I found Josh and Shawn, right next to each other. I spent a few moments there, took some photos, and brushed bird shit off of one of the stones. Then I turned to look for Kyle’s grave.
My mother and stepfather were here when Kyle was buried. I was in Iraq, but I saw a photo that someone had taken, and I saw my parents there in the back of the crowd. It just so happened that they were on vacation in Virginia when everything happened, so they were able to be there. I was glad. Now, my mom is gone too. I wish I had that picture of them there in the back of the funeral gathering.
I walked through the rows of headstones, looking at the numbers, and counting down until I reached Kyle’s marker, Section 60, 8666.
Just as I spotted Kyle’s stone, I saw her; a beautiful young woman in her early twenties, I would say. She wore a blue dress that stopped just above her knees covered by a tan overcoat that hung open and nude high heels. Her lips were bright red and her blonde hair hung to her shoulders blowing in the cool morning breeze.
At first, she seemed out of place to me, as she walked among the stones in my direction.
She walked through the grass, careful not to let her heels sink in, until she found her spot. There was a small shade tree between stones, and I could tell she knew it well. She approached the tree, placed a blanket at its base and sat down.
I did my best not to make eye contact with her. I wanted so badly to talk to her, to ask questions, to tell her that I’m sorry. As I glanced in her direction, I could see the tears on her face, as she sat there twisting her wedding ring around her finger.
I couldn’t fight the tears anymore. She was so young, her whole life ahead of her and already a widow. He had probably been just as young, just as much life ahead of him. She reminded me of my own wife when I went off to war for the first time. What if? I wondered.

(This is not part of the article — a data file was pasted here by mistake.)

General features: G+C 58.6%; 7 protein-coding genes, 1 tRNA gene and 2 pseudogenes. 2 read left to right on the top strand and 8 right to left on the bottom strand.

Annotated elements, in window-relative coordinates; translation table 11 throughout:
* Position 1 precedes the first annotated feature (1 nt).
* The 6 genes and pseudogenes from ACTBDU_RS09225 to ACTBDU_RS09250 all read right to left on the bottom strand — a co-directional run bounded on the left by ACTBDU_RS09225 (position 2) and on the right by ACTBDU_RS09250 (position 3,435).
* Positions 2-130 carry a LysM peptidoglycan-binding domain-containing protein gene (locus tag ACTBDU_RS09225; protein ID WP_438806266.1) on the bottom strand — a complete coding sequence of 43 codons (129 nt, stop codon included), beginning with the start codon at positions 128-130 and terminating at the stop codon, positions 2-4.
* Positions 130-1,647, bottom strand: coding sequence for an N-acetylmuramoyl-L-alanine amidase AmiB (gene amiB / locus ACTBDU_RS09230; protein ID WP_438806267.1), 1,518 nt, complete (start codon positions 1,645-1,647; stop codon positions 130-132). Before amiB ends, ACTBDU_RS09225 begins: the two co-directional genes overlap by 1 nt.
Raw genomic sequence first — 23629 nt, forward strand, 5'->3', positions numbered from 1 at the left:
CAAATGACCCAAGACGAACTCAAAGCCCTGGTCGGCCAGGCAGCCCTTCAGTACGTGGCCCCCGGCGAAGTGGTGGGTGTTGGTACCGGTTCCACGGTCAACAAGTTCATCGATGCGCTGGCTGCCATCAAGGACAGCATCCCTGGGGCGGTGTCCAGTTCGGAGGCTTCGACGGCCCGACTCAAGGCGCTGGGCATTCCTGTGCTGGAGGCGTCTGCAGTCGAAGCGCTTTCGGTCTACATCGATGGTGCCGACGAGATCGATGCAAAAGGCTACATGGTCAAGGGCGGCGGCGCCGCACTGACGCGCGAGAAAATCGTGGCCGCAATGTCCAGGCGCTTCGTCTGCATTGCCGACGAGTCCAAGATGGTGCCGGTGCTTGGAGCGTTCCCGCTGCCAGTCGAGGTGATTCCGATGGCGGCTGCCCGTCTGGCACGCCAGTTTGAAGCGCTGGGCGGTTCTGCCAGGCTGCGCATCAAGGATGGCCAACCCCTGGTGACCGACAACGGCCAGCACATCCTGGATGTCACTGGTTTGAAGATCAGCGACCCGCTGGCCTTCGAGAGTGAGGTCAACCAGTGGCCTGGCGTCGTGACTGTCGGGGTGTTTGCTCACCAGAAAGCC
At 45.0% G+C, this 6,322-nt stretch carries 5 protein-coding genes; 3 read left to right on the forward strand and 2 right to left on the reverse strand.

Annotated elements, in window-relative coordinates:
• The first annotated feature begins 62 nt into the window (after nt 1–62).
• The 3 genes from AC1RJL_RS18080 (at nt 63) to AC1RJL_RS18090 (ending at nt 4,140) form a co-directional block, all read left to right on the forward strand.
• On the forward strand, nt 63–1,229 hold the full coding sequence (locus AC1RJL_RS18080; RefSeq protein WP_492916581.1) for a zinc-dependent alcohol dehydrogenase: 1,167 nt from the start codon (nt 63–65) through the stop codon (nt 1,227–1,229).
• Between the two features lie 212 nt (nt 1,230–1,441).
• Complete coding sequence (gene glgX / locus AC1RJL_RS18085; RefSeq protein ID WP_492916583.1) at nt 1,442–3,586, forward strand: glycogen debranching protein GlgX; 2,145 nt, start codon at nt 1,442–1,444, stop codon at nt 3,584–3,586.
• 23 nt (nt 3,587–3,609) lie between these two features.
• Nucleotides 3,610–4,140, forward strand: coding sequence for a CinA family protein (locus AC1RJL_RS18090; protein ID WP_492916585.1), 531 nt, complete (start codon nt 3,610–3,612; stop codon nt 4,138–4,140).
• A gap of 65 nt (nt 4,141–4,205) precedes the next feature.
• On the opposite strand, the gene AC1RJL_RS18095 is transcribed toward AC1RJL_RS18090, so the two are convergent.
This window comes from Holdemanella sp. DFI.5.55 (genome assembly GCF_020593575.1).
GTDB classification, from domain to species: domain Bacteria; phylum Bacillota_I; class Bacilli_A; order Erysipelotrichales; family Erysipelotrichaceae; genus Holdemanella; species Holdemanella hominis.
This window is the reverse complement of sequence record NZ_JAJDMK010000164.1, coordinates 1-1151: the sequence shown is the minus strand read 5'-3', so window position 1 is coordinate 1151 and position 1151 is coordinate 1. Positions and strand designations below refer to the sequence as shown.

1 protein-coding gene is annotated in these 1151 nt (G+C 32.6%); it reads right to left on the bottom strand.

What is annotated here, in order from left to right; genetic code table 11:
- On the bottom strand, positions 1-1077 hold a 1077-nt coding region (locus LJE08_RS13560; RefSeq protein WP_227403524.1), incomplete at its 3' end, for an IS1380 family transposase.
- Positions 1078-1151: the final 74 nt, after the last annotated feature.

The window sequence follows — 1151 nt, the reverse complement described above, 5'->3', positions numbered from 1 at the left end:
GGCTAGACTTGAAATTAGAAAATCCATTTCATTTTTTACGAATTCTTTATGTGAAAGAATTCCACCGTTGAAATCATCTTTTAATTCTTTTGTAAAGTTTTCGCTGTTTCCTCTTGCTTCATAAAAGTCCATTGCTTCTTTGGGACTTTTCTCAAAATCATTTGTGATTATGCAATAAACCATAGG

They were probably just starting out, newlyweds, excited to start living once he came home, but he couldn’t. She sat there crying softly, talking to him. Later, she moved closer to the stone. Sitting in the grass above her dead husband’s body, talking to him as if he were calling from overseas. She told him what she’d been doing, and how much she missed him. She shared some gossip from her friends, and talked about having dinner with his parents.
So young. Such a tragedy.
I was happy to see beer bottle caps on Kyle’s headstone. Sunday had been the anniversary of his death, and other friends had been there recently. I knelt and cried. I apologized, feeling guilty but knowing I couldn’t have done anything to change the circumstances.
After spending a few moments, I stood and started to walk away, but then I turned back toward her. I wanted so badly to walk over and say something. I was there for the same reason, to cry and talk to old friends who never came home. In the end, I couldn’t. What would I say? Besides, this was her time with her husband.
I stood there, crying for my own friends, and for her, and for her husband, whom I’d never met. Such a shame, I thought. I walked one row further and found Jason and Derek, and several other soldiers’ names on a stone. They were good guys. I knew what it meant when I saw several names on one stone. It meant that they couldn’t figure out who was who after the helicopter accident. Still another row over I found my great uncle’s stone, with a few other names on it; the unidentifiable remains buried together.
While I was there, visiting other graves, another young woman approached. She said hello to the girl in blue. Maybe they knew each other. Maybe their husbands had served together, or maybe they had met here, while mourning their men.
They sat in the grass, two stones apart, talking to each other and talking to their husbands.
This, America, is what sacrifice looks like. This is what I wish my students could see and understand.